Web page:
“The passive fire protection industry sector has invested significantly in CE marking, through both European Products Standards (hENs) and European Assessment Documents (EADs) and any action that would foster or even embrace national characteristics, imposing new barriers to trade, will put us back to the situation some decades ago in the pre-CPD/CPR era. This would endanger economic status and make our European industry less competitive and innovative. “We consider that any repealing or downgrading of the requirements of the CPR would lead again to trade barriers within EU and should consequently be rejected.”

For further information on the EAPFP, visit Tel: +44 (0)1420 471616 E-mail:

Huge warehouse fire in Braintree highlights the need for fire barriers in storage facilities

Huge warehouse fire in Braintree highlights the need for fire barriers in storage facilities

A huge warehouse fire has completely destroyed two units at an industrial complex in Braintree, Essex, during the early morning of Saturday 1st September.

Nine crews of firefighters were involved in fighting the blaze which broke out at the Springwood Drive industrial site. Loud bangs were heard which due to tyres and cylinders exploding within the building.

Essex Fire and Rescue Service said it had been “extremely hard to stop” flames from spreading to other units within the complex. An investigation is due to take place in to the cause of the fire.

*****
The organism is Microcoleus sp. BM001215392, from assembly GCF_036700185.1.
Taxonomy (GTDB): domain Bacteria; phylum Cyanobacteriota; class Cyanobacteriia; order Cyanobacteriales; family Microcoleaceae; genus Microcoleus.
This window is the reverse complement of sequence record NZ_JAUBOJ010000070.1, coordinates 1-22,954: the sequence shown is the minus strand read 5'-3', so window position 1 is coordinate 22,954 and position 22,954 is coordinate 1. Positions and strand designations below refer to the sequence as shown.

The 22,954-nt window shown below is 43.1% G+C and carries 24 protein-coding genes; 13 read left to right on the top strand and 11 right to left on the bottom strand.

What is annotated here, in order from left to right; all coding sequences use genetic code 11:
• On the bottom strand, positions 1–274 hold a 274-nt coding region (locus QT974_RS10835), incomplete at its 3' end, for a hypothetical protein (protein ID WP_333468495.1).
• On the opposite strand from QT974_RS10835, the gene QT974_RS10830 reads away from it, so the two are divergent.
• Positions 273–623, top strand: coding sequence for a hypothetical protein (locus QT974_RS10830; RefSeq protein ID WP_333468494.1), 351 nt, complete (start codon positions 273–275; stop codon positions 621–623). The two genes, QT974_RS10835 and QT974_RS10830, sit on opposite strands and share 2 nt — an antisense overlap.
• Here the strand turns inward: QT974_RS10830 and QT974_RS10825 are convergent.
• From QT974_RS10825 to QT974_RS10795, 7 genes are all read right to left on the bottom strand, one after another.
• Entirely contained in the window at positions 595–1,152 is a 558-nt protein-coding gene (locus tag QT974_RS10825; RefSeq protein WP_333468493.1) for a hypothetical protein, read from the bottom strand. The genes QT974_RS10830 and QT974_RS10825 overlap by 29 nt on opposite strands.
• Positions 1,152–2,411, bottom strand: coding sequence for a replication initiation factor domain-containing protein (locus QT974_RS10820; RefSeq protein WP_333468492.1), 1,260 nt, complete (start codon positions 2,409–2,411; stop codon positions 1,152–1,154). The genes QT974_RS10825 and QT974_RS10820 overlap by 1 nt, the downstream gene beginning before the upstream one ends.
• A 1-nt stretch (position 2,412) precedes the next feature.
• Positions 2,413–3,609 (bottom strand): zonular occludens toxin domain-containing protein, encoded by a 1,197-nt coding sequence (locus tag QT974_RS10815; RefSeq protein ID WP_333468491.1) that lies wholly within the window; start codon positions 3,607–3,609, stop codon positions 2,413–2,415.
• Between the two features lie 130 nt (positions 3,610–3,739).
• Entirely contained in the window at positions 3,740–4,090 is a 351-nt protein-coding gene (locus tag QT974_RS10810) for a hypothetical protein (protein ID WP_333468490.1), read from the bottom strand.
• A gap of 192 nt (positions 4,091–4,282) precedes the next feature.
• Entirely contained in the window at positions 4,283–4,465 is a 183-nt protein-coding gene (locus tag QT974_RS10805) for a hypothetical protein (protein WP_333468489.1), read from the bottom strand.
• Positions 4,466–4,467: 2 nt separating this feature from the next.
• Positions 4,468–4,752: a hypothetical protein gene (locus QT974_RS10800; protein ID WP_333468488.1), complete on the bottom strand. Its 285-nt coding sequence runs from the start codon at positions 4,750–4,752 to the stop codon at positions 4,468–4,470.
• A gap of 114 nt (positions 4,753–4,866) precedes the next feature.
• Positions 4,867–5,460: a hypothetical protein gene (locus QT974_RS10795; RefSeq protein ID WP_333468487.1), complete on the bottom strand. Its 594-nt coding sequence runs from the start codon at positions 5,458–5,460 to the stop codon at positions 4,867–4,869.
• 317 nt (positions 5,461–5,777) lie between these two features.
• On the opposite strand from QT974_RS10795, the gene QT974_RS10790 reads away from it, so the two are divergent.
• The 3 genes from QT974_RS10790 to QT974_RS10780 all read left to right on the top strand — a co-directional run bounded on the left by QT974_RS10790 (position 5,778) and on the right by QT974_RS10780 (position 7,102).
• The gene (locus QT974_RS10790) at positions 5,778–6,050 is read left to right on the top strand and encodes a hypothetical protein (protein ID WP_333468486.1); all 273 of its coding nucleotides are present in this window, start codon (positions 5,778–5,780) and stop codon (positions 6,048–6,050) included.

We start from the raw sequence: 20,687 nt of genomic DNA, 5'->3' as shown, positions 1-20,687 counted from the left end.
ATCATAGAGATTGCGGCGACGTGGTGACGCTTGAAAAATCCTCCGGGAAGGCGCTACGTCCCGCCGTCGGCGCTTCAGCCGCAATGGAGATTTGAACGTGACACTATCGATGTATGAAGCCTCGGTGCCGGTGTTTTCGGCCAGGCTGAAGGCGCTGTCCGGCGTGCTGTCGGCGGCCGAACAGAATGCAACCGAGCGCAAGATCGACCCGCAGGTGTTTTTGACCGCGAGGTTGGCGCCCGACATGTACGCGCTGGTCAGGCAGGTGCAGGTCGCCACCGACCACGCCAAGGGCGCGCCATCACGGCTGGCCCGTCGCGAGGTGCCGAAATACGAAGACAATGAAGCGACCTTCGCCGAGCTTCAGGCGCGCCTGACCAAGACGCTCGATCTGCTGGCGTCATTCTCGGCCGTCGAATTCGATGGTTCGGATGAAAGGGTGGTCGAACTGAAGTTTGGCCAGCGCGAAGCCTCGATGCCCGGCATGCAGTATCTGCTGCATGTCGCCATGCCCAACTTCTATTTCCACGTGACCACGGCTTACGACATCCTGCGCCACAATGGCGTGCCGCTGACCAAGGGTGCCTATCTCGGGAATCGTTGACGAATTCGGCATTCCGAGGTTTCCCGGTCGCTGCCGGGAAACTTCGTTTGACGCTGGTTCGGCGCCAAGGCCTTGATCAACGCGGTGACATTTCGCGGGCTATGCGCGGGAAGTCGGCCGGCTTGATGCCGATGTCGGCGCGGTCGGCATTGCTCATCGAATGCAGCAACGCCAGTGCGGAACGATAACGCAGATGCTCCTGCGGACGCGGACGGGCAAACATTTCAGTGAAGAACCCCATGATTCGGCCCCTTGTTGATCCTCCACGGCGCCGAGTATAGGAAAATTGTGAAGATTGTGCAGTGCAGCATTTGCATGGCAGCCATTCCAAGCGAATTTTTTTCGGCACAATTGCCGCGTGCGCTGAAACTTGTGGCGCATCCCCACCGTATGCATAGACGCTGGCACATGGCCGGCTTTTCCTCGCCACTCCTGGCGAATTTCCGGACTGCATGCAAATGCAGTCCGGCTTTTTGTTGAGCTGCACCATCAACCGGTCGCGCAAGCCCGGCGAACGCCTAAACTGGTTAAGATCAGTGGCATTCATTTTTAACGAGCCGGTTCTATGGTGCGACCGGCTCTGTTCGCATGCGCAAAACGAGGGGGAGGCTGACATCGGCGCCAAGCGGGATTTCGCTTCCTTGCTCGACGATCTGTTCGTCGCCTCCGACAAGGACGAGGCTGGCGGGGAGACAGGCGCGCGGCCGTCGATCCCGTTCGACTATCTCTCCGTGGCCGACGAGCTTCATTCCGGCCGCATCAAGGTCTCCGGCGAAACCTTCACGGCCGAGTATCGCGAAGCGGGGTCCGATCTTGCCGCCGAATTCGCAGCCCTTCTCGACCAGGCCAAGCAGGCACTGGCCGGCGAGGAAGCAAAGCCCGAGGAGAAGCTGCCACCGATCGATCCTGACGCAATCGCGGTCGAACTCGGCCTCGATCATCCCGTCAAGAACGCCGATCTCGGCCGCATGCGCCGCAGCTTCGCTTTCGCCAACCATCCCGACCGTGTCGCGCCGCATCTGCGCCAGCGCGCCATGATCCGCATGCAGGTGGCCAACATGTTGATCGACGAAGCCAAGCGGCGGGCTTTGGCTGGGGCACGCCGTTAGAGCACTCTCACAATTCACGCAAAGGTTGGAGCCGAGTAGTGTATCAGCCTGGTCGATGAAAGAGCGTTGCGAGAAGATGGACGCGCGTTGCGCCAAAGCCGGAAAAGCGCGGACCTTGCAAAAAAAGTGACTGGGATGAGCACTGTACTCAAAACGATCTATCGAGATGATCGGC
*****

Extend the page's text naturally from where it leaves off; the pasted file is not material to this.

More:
Incident Commander Mark Samuels said: “Firefighters have worked extremely hard to stop this fire from spreading to the other two businesses in this large industrial unit.

“Unfortunately two units have been completely destroyed but we were able to save the other two units.”

One of the destroyed units was used as a kitchen and furniture warehouse, the other was used to store vehicles.

Watch the video below:

Fires in factories, warehouses and distribution facilities can be totally devastating, and are categorised as high-risk environments because they often contain a significant amount of combustible or valuable products and equipment. The potential of a fire starting and spreading quickly is significant and often with adjoining units, the damage is not limited to the building where the fire originally started.

As well as protecting the building, equipment and stock, there is also a large risk to workers and the environment.  Luckily, it seems no life was lost in Braintree, probably due to the early morning start of the fire and it being the weekend, as well as the brave work of the firefighters.